Lifetime Trusts And Tax
What is a lifetime interest trust?
If a life interest trust is created by a will, the beneficiary entitled to the life interest is called the life tenant and has what is known as an ‘immediate post-death interest’. The life tenant is entitled to receive the income from the trust during their lifetime, and on their death the assets pass to other beneficiaries named in your will.
If there is a property in a life interest will trust, the life tenant may be entitled to live in the property or to receive the rental income from it for the rest of their lives. In some instances the trust may allow the property to be sold and a new one bought for the life tenant to live in during their lifetime. This would allow them to downsize or relocate following the death of the testator. The will can state that the life interest should come to an end if the life tenant should marry or enter into a civil partnership.
A life interest trust can also be an effective way of ensuring that your spouse or civil partner is able to carry on living in the family home whilst passing the value of the property onto other beneficiaries when your spouse or civil partner dies. This sort of estate planning can be particularly useful if you have children from a previous relationship who you would like to benefit after your current partner’s death.
How are Life Interest Trusts Taxed?
The tax treatment of lifetime trusts is worth considering carefully. Because you gift the house to the trust, it can attract inheritance tax if it's worth more than the nil-rate band (currently £325,000).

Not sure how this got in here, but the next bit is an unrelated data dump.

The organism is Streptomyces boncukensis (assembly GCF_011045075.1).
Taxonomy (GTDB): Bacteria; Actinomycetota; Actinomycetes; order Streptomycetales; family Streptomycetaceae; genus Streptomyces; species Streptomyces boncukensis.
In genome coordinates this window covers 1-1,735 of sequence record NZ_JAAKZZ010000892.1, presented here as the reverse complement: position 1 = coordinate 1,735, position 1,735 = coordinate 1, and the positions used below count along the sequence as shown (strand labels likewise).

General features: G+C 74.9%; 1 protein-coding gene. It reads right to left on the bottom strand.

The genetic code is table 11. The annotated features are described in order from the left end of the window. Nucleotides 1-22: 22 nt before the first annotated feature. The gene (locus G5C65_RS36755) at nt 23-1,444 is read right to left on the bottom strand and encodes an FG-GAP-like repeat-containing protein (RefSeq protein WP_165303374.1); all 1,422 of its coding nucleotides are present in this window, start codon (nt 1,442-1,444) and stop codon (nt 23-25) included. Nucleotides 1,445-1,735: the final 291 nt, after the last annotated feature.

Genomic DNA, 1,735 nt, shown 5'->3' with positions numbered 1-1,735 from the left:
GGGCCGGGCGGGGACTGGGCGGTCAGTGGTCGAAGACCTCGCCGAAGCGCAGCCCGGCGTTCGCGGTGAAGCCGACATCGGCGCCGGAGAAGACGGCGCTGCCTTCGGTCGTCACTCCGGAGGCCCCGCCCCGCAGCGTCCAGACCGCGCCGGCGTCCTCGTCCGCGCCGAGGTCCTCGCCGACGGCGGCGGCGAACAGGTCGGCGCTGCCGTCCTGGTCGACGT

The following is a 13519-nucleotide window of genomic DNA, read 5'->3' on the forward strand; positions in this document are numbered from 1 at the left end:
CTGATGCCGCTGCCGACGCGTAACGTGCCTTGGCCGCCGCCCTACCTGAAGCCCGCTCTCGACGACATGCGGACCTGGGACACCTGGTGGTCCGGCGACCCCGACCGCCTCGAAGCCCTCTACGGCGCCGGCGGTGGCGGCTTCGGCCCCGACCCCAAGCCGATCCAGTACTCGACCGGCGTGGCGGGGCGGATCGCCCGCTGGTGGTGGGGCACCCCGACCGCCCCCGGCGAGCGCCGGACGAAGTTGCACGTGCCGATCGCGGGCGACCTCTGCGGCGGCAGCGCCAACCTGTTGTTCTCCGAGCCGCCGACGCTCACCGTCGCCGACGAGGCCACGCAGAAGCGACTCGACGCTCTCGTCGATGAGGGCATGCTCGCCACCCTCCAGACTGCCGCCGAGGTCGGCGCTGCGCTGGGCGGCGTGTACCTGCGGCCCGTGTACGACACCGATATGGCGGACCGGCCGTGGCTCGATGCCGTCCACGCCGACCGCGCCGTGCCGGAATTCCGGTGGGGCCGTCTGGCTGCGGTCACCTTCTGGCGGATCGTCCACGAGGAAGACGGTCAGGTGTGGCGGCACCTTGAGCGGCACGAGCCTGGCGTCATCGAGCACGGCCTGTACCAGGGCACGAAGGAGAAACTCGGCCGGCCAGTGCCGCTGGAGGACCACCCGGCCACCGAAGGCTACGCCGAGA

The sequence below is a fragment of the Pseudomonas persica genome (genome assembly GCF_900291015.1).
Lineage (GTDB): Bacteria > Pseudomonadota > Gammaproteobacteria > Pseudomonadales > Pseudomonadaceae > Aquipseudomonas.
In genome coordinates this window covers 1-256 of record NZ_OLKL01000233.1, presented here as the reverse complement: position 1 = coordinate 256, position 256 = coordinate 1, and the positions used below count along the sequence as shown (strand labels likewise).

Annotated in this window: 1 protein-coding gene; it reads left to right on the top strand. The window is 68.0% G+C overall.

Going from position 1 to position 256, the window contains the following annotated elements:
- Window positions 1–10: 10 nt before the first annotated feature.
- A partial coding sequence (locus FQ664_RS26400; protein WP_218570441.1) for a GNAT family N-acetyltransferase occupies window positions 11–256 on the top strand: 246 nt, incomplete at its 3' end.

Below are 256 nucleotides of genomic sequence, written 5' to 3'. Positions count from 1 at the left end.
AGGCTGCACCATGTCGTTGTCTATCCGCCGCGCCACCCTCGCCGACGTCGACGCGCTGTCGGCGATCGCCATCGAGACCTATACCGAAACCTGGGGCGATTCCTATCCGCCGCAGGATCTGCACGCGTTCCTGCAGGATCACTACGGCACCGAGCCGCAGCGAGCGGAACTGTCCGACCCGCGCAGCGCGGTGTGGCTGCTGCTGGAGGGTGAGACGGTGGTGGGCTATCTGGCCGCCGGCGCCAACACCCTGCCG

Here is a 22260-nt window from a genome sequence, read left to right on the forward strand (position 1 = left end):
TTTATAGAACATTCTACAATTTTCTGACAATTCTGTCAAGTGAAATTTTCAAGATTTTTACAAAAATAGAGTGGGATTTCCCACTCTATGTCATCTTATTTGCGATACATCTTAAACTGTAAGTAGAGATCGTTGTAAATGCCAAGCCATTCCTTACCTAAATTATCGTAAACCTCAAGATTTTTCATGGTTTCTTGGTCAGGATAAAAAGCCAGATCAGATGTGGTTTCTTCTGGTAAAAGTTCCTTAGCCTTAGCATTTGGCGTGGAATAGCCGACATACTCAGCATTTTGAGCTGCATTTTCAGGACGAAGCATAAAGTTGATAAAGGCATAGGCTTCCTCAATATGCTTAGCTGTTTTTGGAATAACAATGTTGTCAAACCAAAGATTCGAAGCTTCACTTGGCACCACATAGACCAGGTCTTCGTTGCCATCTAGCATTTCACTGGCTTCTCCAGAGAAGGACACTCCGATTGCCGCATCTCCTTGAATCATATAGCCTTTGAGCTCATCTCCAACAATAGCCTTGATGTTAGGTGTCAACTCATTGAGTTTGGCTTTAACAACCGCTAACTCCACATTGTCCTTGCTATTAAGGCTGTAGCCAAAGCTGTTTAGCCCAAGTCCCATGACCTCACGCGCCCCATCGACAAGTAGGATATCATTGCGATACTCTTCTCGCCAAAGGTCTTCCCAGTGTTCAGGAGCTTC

Those who transfer their property to a lifetime trust may face an immediate 20% charge on any balance over £325,000 (including gifts made in the previous seven years), while the trustees must submit tax accounts to HMRC. They may have a further tax bill every 10 years, worth 6% of the value over £325,000, plus income tax on any payments from the trust, plus exist charges on assets.
If the trustees sell assets within a trust, these may also be subject to capital gains tax. These may also apply if a trust is liquidated and everything is passed to the trustee.
Capital gains tax will be calculated the same way as it is for individuals, though the annual allowance is smaller - £6,000 in 2019-20 and £5,850 in 2018-19. The exception is if the trust has been set up for a someone disabled - in which case the annual allowance is £12,000 in 2019-20 (and £11,700 in 2018-19).
It's always important to seek advice before setting up a lifetime trust, as the tax implications can be significant. This is especially true if the beneficiaries of the trust aren't UK residents, as the rules can quickly become even more complicated.
For initial advice about Estate Planning including Lasting Powers of Attorney, Wills, Trusts and Probate; call our team on 0203 488 7503, 01992 236 110 or contact us by email at firstname.lastname@example.org or via our website www.walshwestcca.com